The gold dollar continued to be produced in the late 1850s, though mintages declined from the figures of two million or more each year between 1850 and 1854. Only about 51,000 gold dollars were produced in 1860, with over two-thirds of that figure at Philadelphia, just under a third at San Francisco, and 1,566 at Dahlonega. Roughly a hundred are known of the last, creating one of the great rarities from Dahlonega in the series.
The other candidate for the rarest from that mint is the 1861-D, with an estimated mintage of 1,000 and perhaps 45 to 60 known. Two pairs of dies were shipped from Philadelphia to Dahlonega on December 10, 1860; they arrived on January 7, 1861, two weeks before Georgia voted to secede from the Union, as the American Civil War began. Under orders from Governor Joseph E. Brown, state militia secured the mint, and at some point, small quantities of dollars and half eagles were produced. Records of how many coins were struck and when have not survived. Since dies crack in time, and all the mints were supplied with them from Philadelphia, coining could not last, and in May 1861, coins and supplies remaining at Dahlonega were turned over to the treasury of the Confederate States of America, which Georgia had by then joined. Gold coins with a face value of $6 were put aside for assay. Normally, they would have been sent to Philadelphia to await the following year's meeting of the United States Assay Commission, when they would be available for testing. Instead, these were sent to the initial Confederate capital of Montgomery, Alabama, though what was done with them there, and their ultimate fate, are unknown. The rarity of the 1861-D dollar, and the association with the Confederacy, make it especially prized.
Dahlonega, like the other two branch mints in the South, closed its doors after the 1861 strikings. It and the Charlotte facility never reopened; the New Orleans Mint again struck coins from 1879 to 1909, but did not strike gold dollars again. After 1861, the only issuance of gold dollars outside Philadelphia was at San Francisco, in 1870.
The outbreak of the Civil War shook public confidence in the Union, and citizens began hoarding specie, gold and silver coins. In late December 1861, banks and then the federal Treasury stopped paying out specie at face value. By mid-1862, all federal coins, even the base metal cent, had vanished from commerce in much of the country. The exception was the Far West, where for the most part, only gold and silver were acceptable currencies, and paper money traded at a discount. In the rest of the nation, gold and silver coins could be purchased from banks, exchange agents, and from the Treasury for a premium in the new greenbacks the government began to issue to fill the gap in commerce and finance the war.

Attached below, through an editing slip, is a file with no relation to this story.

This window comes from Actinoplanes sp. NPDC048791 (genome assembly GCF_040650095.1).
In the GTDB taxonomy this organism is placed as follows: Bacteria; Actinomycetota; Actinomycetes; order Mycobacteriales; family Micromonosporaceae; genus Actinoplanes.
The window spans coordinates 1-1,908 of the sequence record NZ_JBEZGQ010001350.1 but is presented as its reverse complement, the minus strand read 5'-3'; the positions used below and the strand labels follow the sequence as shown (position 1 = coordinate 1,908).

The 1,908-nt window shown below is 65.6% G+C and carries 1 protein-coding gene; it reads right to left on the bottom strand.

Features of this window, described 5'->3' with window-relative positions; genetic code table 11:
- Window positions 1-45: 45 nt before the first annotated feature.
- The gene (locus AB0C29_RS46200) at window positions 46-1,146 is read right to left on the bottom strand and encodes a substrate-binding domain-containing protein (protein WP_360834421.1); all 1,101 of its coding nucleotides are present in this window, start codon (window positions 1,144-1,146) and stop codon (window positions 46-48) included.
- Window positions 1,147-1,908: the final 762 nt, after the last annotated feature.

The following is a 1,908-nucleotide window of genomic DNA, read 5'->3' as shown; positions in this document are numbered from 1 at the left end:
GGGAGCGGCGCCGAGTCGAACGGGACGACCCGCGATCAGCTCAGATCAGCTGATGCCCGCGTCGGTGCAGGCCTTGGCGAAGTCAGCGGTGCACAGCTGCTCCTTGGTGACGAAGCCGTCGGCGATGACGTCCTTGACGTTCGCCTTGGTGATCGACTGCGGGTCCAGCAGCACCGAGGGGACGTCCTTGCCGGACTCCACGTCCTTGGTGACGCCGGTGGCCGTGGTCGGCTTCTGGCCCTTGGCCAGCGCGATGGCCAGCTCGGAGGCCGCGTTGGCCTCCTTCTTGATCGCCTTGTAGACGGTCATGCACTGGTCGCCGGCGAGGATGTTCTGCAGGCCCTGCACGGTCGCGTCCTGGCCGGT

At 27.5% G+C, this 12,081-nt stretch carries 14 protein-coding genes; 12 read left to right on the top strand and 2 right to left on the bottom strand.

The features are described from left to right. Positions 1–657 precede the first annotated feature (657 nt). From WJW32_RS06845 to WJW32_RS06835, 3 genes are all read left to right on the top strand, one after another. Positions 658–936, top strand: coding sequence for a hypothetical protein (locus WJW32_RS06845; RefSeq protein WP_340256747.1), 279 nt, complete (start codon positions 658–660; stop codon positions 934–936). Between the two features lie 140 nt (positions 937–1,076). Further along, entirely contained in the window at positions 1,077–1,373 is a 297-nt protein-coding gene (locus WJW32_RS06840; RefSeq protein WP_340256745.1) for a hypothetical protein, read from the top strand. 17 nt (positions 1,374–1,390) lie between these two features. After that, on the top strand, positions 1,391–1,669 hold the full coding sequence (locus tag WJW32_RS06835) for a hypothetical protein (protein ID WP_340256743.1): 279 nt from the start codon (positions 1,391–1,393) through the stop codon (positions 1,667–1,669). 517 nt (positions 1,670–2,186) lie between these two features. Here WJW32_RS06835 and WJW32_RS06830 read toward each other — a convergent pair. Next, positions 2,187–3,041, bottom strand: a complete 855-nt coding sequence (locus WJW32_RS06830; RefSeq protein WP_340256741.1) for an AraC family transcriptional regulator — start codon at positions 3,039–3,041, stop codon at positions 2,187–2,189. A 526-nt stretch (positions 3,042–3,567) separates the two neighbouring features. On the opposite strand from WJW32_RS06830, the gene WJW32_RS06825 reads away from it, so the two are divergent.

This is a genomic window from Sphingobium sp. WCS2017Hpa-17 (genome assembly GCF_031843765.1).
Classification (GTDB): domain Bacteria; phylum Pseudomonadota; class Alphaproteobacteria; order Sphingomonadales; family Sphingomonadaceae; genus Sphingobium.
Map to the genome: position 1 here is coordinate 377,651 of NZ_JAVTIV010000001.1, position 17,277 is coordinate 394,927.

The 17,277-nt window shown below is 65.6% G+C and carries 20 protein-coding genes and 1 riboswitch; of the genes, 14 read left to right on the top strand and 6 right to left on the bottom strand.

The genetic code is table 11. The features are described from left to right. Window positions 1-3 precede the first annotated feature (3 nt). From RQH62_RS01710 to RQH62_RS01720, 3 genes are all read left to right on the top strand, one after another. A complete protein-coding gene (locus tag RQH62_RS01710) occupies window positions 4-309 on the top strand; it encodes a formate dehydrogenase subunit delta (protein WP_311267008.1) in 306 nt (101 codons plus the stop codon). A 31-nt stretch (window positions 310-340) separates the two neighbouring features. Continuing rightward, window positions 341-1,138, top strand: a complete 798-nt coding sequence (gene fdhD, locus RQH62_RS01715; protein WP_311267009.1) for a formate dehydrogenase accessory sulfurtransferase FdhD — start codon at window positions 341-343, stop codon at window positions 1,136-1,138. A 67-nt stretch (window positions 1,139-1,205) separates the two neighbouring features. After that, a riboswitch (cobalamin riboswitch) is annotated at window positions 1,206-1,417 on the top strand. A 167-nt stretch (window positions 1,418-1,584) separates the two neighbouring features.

Final years, abolition, and collecting
Since gold did not circulate in the United States (except on the West Coast) in the postwar period, much of the production of coins of that metal in the United States was double eagles for export. Accordingly, although 1,361,355 gold dollars were struck in 1862—the last time production would exceed a million—the mintage fell to 6,200 in 1863 and remained low for the rest of the coin's existence, excepting 1873 and 1874. The Mint felt it improper to suspend coinage of a coin authorized by Congress, and issued proof coins (generally a few dozen to the tiny numismatic community) from specially-polished dies, also producing enough circulation strikes so that the proof coins would not be unduly rare. In 1873 and 1874, old and worn gold dollars held by the government were melted and recoined, generating large mintages of that denomination. This was done in anticipation of the resumption of specie payments, which did not occur until the end of 1878. Once specie again circulated at face value, the gold dollar found no place in commerce amid large quantities of silver coinage, either released from hoarding or newly struck by the Mint. The government expected that the resumption of specie payments would cause the dollar and other small gold coins to circulate again, but the public, allowed to redeem paper currency, continued to use it as more convenient than coins.
In the 1870s and 1880s, public interest grew in the low-mintage gold dollar. Collecting coins was becoming more popular, and a number of numismatists put aside some gold dollars and hoped for increases in value. The Mint most likely channeled its production through some favored Philadelphia dealers, though proof coins could be purchased at a premium at the cashier's window at the Philadelphia facility. Banks charged a premium for circulation strikes. They were popular in the jewelry trade, mounted into various items. The coins were often exported to China or Japan, where such jewelry was made. The dollars were often damaged in the process; the Mint refused to sell into this trade and did its best to hinder it. Nevertheless, Mint officials concluded that jewelers were successful at getting the majority of each issue. Proof mintages exceeded 1,000 by 1884, and remained above that mark for the remainder of the series, numbers likely inflated by agents of jewelers, willing to pay the Mint's premium of $.25 per coin. Another use for the gold dollar was as a holiday gift; after its abolition the quarter eagle became a popular present.